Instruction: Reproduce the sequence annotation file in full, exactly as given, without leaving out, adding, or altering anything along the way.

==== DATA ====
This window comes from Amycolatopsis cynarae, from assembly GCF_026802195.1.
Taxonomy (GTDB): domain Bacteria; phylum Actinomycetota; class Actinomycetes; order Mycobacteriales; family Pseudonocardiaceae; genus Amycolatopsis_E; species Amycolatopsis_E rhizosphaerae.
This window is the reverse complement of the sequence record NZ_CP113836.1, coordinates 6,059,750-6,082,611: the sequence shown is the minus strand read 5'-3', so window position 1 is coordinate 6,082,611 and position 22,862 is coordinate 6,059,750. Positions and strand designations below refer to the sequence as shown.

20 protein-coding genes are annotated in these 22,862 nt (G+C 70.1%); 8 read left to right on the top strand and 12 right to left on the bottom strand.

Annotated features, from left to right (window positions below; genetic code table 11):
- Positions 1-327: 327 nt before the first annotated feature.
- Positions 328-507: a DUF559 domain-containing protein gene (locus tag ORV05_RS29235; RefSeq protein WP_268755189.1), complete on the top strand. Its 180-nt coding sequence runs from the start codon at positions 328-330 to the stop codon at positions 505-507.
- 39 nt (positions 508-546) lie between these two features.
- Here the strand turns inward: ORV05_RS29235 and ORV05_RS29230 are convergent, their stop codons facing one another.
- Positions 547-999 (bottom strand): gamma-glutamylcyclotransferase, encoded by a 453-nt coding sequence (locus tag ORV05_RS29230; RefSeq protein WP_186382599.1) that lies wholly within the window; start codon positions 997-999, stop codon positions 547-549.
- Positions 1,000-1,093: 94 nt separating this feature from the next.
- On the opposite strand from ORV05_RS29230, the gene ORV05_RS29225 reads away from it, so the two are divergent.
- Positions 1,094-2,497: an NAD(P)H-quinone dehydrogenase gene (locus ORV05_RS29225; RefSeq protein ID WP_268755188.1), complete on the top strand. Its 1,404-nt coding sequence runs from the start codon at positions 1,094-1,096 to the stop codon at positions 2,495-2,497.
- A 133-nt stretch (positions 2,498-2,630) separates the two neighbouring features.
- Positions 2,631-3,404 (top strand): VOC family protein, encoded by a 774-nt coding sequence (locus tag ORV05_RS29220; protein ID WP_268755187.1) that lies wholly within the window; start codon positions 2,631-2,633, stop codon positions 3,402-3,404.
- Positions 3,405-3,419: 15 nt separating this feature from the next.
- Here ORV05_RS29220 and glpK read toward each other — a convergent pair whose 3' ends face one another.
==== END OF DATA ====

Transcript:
This window comes from Amycolatopsis cynarae, from assembly GCF_026802195.1.
Taxonomy (GTDB): domain Bacteria; phylum Actinomycetota; class Actinomycetes; order Mycobacteriales; family Pseudonocardiaceae; genus Amycolatopsis_E; species Amycolatopsis_E rhizosphaerae.
This window is the reverse complement of the sequence record NZ_CP113836.1, coordinates 6,059,750-6,082,611: the sequence shown is the minus strand read 5'-3', so window position 1 is coordinate 6,082,611 and position 22,862 is coordinate 6,059,750. Positions and strand designations below refer to the sequence as shown.

20 protein-coding genes are annotated in these 22,862 nt (G+C 70.1%); 8 read left to right on the top strand and 12 right to left on the bottom strand.

Annotated features, from left to right (window positions below; genetic code table 11):
- Positions 1-327: 327 nt before the first annotated feature.
- Positions 328-507: a DUF559 domain-containing protein gene (locus tag ORV05_RS29235; RefSeq protein WP_268755189.1), complete on the top strand. Its 180-nt coding sequence runs from the start codon at positions 328-330 to the stop codon at positions 505-507.
- 39 nt (positions 508-546) lie between these two features.
- Here the strand turns inward: ORV05_RS29235 and ORV05_RS29230 are convergent, their stop codons facing one another.
- Positions 547-999 (bottom strand): gamma-glutamylcyclotransferase, encoded by a 453-nt coding sequence (locus tag ORV05_RS29230; RefSeq protein WP_186382599.1) that lies wholly within the window; start codon positions 997-999, stop codon positions 547-549.
- Positions 1,000-1,093: 94 nt separating this feature from the next.
- On the opposite strand from ORV05_RS29230, the gene ORV05_RS29225 reads away from it, so the two are divergent.
- Positions 1,094-2,497: an NAD(P)H-quinone dehydrogenase gene (locus ORV05_RS29225; RefSeq protein ID WP_268755188.1), complete on the top strand. Its 1,404-nt coding sequence runs from the start codon at positions 1,094-1,096 to the stop codon at positions 2,495-2,497.
- A 133-nt stretch (positions 2,498-2,630) separates the two neighbouring features.
- Positions 2,631-3,404 (top strand): VOC family protein, encoded by a 774-nt coding sequence (locus tag ORV05_RS29220; protein ID WP_268755187.1) that lies wholly within the window; start codon positions 2,631-2,633, stop codon positions 3,402-3,404.
- Positions 3,405-3,419: 15 nt separating this feature from the next.
- Here ORV05_RS29220 and glpK read toward each other — a convergent pair whose 3' ends face one another.